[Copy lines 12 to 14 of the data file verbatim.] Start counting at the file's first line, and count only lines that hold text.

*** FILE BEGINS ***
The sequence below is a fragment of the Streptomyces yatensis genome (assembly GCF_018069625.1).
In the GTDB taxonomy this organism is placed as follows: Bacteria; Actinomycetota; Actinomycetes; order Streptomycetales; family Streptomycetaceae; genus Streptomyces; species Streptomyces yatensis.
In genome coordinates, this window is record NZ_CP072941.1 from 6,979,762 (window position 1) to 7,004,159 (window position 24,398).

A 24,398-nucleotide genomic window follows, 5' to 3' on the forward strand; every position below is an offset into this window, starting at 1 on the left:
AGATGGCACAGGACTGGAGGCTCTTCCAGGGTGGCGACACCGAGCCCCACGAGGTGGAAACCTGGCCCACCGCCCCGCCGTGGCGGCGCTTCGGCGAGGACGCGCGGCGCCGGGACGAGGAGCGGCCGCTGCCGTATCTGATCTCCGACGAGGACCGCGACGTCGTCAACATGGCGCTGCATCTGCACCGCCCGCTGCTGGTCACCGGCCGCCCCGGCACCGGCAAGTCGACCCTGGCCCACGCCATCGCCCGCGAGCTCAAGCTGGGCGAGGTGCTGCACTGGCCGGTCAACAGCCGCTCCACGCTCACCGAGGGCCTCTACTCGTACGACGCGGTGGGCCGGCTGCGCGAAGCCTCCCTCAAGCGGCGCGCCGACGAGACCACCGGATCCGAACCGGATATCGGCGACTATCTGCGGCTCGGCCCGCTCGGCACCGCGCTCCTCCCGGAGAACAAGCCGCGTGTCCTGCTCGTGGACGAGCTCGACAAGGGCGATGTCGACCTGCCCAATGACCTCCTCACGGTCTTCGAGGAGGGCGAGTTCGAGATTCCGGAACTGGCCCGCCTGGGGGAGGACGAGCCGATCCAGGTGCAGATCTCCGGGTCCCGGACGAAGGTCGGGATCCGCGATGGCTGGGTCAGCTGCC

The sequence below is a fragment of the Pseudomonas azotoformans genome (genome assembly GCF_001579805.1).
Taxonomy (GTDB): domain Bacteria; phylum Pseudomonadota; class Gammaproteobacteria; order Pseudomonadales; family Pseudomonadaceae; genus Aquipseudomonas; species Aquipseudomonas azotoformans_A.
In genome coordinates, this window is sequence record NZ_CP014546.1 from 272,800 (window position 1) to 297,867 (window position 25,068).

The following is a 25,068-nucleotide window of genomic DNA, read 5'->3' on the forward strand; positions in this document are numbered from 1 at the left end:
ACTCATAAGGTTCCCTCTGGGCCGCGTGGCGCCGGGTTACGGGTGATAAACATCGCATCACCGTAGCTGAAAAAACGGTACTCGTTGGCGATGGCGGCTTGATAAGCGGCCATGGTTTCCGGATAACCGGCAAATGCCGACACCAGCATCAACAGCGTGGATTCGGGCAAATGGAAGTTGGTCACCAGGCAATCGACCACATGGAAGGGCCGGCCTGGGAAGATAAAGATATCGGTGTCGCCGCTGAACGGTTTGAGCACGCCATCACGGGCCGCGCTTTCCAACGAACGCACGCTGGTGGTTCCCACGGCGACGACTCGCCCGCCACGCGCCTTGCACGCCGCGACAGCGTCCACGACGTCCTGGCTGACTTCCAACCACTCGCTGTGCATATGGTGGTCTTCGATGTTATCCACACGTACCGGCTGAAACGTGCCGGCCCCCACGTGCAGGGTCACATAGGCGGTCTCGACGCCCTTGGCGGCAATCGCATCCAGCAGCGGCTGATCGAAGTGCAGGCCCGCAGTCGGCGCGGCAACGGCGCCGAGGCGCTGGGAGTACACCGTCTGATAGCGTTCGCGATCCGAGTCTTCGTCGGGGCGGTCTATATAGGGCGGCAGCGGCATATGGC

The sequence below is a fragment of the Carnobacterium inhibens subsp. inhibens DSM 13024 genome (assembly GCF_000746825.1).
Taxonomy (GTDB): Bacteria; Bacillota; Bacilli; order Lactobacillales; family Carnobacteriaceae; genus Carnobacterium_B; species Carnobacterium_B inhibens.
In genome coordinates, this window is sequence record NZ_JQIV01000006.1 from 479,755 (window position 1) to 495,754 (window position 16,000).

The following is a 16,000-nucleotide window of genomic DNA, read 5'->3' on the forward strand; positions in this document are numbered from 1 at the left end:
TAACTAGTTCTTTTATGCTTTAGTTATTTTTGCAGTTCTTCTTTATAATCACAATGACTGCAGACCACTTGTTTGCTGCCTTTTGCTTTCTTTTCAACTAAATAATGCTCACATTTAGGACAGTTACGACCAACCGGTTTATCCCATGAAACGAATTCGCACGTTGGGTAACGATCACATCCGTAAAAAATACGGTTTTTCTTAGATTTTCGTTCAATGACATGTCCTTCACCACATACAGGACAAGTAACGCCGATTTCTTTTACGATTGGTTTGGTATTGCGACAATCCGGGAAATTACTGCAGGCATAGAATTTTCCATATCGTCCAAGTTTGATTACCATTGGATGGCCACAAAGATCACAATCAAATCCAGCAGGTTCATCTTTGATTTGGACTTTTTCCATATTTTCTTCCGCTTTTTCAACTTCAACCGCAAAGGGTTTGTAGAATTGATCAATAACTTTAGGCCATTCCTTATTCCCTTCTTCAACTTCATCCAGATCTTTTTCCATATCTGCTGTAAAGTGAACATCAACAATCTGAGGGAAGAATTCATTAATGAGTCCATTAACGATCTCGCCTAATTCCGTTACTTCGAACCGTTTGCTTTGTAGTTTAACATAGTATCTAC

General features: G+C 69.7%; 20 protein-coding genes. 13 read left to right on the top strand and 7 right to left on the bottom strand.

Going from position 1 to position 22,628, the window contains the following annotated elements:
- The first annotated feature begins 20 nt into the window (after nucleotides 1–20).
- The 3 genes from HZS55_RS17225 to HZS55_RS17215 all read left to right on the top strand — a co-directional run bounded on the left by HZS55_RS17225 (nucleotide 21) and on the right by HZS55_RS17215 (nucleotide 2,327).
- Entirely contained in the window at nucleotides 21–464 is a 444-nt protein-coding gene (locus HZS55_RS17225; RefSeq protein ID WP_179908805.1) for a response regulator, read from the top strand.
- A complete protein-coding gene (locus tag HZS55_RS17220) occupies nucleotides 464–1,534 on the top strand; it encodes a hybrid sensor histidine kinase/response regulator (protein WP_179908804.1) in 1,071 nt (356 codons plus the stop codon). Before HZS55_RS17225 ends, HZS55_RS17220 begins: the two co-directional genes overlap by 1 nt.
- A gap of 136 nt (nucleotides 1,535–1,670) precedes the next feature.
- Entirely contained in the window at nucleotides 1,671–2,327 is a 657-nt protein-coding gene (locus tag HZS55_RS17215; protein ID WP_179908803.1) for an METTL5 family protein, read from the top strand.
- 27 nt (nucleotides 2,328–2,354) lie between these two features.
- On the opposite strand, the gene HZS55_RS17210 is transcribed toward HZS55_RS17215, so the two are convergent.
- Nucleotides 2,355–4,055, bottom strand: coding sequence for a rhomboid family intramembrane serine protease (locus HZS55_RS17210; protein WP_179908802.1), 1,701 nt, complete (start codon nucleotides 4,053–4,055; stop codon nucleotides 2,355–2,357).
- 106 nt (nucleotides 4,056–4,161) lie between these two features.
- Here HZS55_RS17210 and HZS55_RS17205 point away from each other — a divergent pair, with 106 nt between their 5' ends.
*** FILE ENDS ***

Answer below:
Taxonomy (GTDB): Bacteria; Bacillota; Bacilli; order Lactobacillales; family Carnobacteriaceae; genus Carnobacterium_B; species Carnobacterium_B inhibens.
In genome coordinates, this window is sequence record NZ_JQIV01000006.1 from 479,755 (window position 1) to 495,754 (window position 16,000).

The following is a 16,000-nucleotide window of genomic DNA, read 5'->3' on the forward strand; positions in this document are numbered from 1 at the left end: